The project consisted of two parts: remodeling the Fellowship Hall and adding a new worship space (with related remodeling). To date, the Fellowship Hall has been completed and the congregation has moved their worship services there so remodeling can be done in the existing worship space and construction of the new worship space can begin in earnest.

This photo shows the footings and foundations in place for the new worship space, where it will join the existing worship space, which will be remodeling into a gathering space.

The congregation is pleased with the process and product of our design efforts, and looks forward to their new worship space.

VIVUS served as design architect for this project, working with Koch Hazard as architect of record. For more on this project, see these previous posts:

News Release: Ascension Lutheran Church

Addition: Ascension Lutheran Church

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Another Design Research Resource

June 8th, 2006 by Peter Schmelzer

I’ve been reading research summaries for many months now, and I thought I’d share the resource.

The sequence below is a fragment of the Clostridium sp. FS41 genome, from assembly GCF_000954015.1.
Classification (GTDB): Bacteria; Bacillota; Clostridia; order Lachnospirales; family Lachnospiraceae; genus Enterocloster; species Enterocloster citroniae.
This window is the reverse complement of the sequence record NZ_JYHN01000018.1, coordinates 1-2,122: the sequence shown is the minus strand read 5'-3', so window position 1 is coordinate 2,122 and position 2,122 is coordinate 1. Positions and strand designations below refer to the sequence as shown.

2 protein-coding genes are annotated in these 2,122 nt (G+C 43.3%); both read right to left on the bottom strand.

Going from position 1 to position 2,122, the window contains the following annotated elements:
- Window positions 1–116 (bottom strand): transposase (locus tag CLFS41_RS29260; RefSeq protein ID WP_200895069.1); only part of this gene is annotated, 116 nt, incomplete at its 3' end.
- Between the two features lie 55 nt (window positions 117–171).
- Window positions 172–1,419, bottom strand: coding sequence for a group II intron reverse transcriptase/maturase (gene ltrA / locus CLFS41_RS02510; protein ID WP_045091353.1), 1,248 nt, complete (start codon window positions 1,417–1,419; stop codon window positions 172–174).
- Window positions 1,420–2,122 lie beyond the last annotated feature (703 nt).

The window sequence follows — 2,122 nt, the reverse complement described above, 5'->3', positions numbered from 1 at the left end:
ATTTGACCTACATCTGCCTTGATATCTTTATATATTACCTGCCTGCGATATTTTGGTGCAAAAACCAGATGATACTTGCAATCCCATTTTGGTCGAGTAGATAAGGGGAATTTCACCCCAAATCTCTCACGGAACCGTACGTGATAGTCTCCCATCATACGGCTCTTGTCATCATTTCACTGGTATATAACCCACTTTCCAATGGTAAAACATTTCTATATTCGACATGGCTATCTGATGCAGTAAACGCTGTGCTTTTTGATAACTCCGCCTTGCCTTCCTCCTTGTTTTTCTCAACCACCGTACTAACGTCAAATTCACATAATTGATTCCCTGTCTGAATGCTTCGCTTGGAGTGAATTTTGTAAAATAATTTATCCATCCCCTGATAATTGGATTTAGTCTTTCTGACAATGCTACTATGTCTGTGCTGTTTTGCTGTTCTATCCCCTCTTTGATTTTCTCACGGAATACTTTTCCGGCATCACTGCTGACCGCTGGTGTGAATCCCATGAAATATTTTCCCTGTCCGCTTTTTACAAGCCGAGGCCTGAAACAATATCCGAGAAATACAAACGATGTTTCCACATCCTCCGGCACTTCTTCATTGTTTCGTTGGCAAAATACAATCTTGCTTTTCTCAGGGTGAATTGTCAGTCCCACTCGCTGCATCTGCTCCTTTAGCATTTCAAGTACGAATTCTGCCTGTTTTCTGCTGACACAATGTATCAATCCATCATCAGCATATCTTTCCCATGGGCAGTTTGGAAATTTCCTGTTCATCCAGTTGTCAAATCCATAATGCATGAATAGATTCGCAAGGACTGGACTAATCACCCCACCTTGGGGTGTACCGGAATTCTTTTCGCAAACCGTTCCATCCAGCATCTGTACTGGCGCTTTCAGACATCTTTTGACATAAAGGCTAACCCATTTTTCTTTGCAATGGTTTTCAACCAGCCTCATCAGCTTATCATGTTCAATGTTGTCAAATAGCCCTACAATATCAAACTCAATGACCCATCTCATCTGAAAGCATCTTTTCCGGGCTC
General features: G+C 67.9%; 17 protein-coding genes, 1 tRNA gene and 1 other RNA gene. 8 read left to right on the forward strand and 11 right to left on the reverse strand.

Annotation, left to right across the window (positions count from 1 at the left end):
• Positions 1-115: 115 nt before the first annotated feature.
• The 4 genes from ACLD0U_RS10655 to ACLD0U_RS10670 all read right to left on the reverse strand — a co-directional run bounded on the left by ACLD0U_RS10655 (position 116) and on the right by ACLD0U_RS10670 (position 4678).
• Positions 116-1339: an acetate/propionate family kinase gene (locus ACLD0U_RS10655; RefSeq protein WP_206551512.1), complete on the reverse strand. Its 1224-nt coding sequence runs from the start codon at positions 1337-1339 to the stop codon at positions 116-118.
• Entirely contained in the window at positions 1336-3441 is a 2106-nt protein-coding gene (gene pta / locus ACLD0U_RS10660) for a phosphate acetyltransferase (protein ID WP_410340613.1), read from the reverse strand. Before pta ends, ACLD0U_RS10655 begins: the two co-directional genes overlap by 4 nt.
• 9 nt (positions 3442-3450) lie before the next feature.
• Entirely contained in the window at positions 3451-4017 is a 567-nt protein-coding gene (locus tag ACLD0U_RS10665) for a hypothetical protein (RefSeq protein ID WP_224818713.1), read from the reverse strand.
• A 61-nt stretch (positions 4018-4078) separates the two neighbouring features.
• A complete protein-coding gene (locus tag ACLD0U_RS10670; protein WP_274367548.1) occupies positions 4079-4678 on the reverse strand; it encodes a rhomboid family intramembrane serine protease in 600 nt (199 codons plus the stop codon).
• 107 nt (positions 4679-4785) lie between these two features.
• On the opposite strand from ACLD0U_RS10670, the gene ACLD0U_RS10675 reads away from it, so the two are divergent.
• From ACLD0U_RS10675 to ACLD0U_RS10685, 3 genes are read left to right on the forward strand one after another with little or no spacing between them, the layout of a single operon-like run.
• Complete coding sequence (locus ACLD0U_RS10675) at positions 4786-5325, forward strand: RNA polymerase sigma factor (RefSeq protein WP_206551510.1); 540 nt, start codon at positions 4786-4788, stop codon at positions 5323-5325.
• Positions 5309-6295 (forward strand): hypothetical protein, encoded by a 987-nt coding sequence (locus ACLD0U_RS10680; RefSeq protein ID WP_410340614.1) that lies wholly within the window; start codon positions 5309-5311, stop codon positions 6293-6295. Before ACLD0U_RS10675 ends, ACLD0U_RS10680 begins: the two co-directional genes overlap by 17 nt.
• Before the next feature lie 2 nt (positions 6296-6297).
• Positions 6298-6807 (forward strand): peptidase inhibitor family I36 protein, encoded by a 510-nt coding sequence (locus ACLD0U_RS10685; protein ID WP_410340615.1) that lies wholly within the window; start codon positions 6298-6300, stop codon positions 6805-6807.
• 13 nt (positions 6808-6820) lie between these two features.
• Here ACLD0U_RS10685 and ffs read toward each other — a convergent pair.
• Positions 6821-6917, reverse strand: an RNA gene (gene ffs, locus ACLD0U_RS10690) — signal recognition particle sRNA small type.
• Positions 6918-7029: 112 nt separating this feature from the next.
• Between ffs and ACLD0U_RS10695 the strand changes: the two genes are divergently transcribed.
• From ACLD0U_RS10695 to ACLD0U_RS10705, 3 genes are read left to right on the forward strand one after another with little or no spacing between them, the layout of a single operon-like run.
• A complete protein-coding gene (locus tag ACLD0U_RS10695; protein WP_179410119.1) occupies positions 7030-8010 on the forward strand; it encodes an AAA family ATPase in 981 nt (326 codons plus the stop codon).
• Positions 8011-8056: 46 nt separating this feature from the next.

InformeDesign is the name of the source, generated by the University of Minnesota. It’s free to everyone.

Basics: InformeDesign collects and summarizes design-related research and makes those summaries available. Links are then provided to the research papers for those interested in more depth. Summaries are categorized for easy reference, and a weekly e-mail message lists new additions to the database.

I really like this service. It helps keep me informed about the latest research in a quick and convenient format, and I can speedily peruse areas of interest and pertinence.

Here are links to two recent summaries that caught my eye:
Built Environment, Walkability, and Neighborhood Selection
Neighborhood Design and Physical Activity

Why did they grab me? The way we shape our neighborhoods, sidewalks, and streets affects our lives in many ways. The recent obesity epidemic may, in part, be due to our dependence on automobiles, for which we have designed our cities. Research is beginning to show that neighborhood design for pedestrian activity can result in higher levels of physical activity (walking in particular).